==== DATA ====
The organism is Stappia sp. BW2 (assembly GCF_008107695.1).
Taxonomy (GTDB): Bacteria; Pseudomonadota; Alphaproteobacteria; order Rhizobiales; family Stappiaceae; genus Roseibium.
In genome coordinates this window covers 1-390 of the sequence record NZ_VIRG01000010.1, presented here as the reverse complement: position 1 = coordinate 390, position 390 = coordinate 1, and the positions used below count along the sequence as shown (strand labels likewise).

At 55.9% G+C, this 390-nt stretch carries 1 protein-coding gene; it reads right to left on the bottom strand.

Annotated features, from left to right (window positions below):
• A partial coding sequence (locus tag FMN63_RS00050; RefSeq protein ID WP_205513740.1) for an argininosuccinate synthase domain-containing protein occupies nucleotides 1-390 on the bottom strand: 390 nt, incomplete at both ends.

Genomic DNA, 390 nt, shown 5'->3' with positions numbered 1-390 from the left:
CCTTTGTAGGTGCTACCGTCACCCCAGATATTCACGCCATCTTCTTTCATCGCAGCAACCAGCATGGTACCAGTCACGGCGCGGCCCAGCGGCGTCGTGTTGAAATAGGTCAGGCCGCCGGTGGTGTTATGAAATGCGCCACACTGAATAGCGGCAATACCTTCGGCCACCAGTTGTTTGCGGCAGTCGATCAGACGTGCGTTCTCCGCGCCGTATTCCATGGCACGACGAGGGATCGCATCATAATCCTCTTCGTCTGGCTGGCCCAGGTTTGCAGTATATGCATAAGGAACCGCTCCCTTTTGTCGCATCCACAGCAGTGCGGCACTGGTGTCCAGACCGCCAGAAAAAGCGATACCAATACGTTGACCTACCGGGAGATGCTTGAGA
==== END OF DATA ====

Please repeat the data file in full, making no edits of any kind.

The organism is Stappia sp. BW2 (assembly GCF_008107695.1).
Taxonomy (GTDB): Bacteria; Pseudomonadota; Alphaproteobacteria; order Rhizobiales; family Stappiaceae; genus Roseibium.
In genome coordinates this window covers 1-390 of the sequence record NZ_VIRG01000010.1, presented here as the reverse complement: position 1 = coordinate 390, position 390 = coordinate 1, and the positions used below count along the sequence as shown (strand labels likewise).

At 55.9% G+C, this 390-nt stretch carries 1 protein-coding gene; it reads right to left on the bottom strand.

Annotated features, from left to right (window positions below):
• A partial coding sequence (locus tag FMN63_RS00050; RefSeq protein ID WP_205513740.1) for an argininosuccinate synthase domain-containing protein occupies nucleotides 1-390 on the bottom strand: 390 nt, incomplete at both ends.

Genomic DNA, 390 nt, shown 5'->3' with positions numbered 1-390 from the left:
CCTTTGTAGGTGCTACCGTCACCCCAGATATTCACGCCATCTTCTTTCATCGCAGCAACCAGCATGGTACCAGTCACGGCGCGGCCCAGCGGCGTCGTGTTGAAATAGGTCAGGCCGCCGGTGGTGTTATGAAATGCGCCACACTGAATAGCGGCAATACCTTCGGCCACCAGTTGTTTGCGGCAGTCGATCAGACGTGCGTTCTCCGCGCCGTATTCCATGGCACGACGAGGGATCGCATCATAATCCTCTTCGTCTGGCTGGCCCAGGTTTGCAGTATATGCATAAGGAACCGCTCCCTTTTGTCGCATCCACAGCAGTGCGGCACTGGTGTCCAGACCGCCAGAAAAAGCGATACCAATACGTTGACCTACCGGGAGATGCTTGAGA